Super-Saver Soldier: Stealth Hunters (1991)

Dave takes a look at a cheap and cheerful sci-fi-action hybrid that’s difficult to dislike.

I sometimes find myself thinking how I wish they’d do more with the concept of reanimated soldiers being used as super weapons as part of a secret military project. But, hey, at least we’ll always have STEALTH HUNTERS

Deep in the heart of the Midwest, a wealthy businessman by the name of J. L. Mitchell (Bill Poague) has created a horde of zombie killers – or, as he likes to term them, “the soldier of the 21st century”. During a round of covert testing, this mutated militia massacre a platoon of regular G.I.’s, except for the dogged Burke (Bruce Walker) who manages to fight his way to temporary safety and into the path of a group of unsuspecting teenagers, heading out on a weekend away. Faced with the impending doom of this genetically twisted army, this newly formed sextet find themselves holed up in a barn in the middle of the Texas countryside, fighting for their lives.

Think Assault on Precinct 13 (1978) meets Universal Soldier (1992), but shot on 16mm with a crew that’s primarily made up of students, and you’re someway to imagining the vibe that Matt Trotter’s enjoyable debut gives off. Infused with a degree of stock footage that would make CineTel and Phoenician nod approvingly, Trotter blends the old and the new more seamlessly than you’d expect from something with a budget this low.

Not that it’s devoid of flaws. The rampaging regiment that’s on their tail look like they’ve wandered out of a bar in Tattooine, sporting a rigid design that impacts their overall level of threat. This stiffness is echoed in the structure of the movie too, as its three acts come across as a little inflexible with not much room for crossover.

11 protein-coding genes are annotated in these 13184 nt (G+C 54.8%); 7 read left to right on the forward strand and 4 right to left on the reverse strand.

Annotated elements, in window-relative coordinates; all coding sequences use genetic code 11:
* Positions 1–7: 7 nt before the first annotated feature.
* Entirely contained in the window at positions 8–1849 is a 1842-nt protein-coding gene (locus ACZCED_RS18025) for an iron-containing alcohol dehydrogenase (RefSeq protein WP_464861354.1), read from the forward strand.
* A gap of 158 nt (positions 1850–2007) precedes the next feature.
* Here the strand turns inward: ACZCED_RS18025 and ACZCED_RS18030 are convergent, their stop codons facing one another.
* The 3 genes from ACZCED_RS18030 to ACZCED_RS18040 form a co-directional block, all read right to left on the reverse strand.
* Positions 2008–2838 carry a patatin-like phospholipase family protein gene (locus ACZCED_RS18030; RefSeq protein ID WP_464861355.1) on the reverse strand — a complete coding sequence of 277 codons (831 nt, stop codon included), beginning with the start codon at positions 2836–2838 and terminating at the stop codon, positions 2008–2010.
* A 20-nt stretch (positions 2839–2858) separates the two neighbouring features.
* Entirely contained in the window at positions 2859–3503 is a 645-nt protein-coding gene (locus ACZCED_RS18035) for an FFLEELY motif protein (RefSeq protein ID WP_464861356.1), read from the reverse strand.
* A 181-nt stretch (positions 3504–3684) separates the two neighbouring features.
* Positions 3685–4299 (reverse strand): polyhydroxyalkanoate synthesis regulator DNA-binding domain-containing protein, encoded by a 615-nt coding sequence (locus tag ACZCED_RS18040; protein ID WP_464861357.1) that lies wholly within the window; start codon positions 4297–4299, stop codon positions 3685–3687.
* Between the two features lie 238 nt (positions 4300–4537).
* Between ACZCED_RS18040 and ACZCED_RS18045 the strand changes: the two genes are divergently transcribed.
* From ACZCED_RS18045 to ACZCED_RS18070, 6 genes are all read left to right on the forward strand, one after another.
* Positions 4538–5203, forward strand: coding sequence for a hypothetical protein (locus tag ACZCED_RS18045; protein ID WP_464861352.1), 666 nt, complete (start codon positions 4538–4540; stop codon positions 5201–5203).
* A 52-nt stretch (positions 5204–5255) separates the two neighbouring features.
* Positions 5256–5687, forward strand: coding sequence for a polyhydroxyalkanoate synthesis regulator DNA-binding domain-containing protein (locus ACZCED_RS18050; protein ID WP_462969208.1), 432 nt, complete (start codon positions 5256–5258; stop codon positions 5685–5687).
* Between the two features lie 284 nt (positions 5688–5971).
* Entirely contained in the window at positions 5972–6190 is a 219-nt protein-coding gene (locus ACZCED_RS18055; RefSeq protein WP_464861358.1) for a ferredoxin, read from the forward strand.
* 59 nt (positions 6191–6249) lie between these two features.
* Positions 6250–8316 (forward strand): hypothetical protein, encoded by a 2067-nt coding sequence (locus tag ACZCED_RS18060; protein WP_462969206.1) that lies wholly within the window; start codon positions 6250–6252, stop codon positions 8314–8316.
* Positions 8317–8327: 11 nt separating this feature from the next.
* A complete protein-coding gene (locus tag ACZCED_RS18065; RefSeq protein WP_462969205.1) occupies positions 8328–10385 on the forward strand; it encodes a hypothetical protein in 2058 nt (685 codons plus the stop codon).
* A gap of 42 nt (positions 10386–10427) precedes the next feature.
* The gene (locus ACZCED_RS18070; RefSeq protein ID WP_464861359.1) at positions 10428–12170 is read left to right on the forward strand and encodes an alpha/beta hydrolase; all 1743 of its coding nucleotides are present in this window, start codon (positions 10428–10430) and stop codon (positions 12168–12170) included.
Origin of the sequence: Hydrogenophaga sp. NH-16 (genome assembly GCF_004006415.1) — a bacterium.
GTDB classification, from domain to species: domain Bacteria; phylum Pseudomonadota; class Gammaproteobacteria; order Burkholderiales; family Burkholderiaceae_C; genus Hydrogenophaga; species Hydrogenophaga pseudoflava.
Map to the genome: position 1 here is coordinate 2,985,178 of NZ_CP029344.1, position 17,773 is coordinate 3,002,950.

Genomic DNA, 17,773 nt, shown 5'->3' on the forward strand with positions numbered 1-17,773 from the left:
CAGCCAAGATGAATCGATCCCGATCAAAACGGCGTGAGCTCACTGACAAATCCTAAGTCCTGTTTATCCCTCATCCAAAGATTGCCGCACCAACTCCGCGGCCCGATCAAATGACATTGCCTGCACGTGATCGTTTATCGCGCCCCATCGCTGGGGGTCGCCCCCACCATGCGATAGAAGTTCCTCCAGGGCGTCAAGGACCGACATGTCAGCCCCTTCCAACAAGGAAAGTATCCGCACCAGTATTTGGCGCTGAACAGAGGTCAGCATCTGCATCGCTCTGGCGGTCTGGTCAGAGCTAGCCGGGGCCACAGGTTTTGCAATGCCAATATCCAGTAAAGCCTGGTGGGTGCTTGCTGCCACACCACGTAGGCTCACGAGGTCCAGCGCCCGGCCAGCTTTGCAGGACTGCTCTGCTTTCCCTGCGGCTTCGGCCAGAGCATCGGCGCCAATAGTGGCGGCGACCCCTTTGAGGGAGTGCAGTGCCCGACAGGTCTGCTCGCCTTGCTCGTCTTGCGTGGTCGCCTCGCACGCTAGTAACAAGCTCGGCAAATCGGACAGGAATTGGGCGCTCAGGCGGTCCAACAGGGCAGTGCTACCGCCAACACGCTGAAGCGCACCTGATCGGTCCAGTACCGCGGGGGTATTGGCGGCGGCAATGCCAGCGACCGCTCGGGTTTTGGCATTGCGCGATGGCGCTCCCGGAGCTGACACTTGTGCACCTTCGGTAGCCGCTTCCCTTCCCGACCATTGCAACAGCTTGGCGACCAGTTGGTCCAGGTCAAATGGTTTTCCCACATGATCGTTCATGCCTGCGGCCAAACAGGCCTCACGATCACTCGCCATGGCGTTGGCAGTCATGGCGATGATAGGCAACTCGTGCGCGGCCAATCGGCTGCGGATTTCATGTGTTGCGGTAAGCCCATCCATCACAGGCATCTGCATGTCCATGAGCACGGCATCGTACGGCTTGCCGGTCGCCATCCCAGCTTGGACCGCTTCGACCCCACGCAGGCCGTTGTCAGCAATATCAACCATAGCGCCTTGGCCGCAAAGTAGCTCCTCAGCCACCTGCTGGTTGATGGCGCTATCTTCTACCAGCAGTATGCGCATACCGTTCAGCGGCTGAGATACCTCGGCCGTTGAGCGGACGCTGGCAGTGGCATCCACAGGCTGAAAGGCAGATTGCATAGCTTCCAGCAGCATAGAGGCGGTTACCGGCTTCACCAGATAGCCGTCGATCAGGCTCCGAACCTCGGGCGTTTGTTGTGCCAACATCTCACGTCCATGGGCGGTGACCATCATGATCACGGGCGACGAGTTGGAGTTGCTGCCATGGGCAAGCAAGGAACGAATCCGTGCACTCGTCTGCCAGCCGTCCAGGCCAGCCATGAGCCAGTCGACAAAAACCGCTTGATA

Considering its resources, these are nit-picking criticisms as Stealth Hunters’ strengths far outweigh any minor quibbles. Tom Anthony’s script creates a memorable character for each member of the hiding sextuplet, with the weaselly and whiny Cy (Vince Phillip) a lovable irritation and a particular scourge of our ass-kicking black hero, Burke (“This fuckin’ psycho’s gonna talk after a fuckin’ 12-gauge enema”). Meanwhile, Darby Orr’s throbbing synth score ups the tension in the final reel, and a handful of squib-tastic action sequences serve as a reminder that cheap doesn’t have to be nasty in terms of quality.

A lo-fi sci-fi high.

USA ● 1991 ● Sci-Fi, Action ● 90mins

Bruce Walker, Gordon Fox, Brent Hadaway, Bill Poague, Vince Phillip ● Dir. Matt Trotter ● Wri. Tom Anthony

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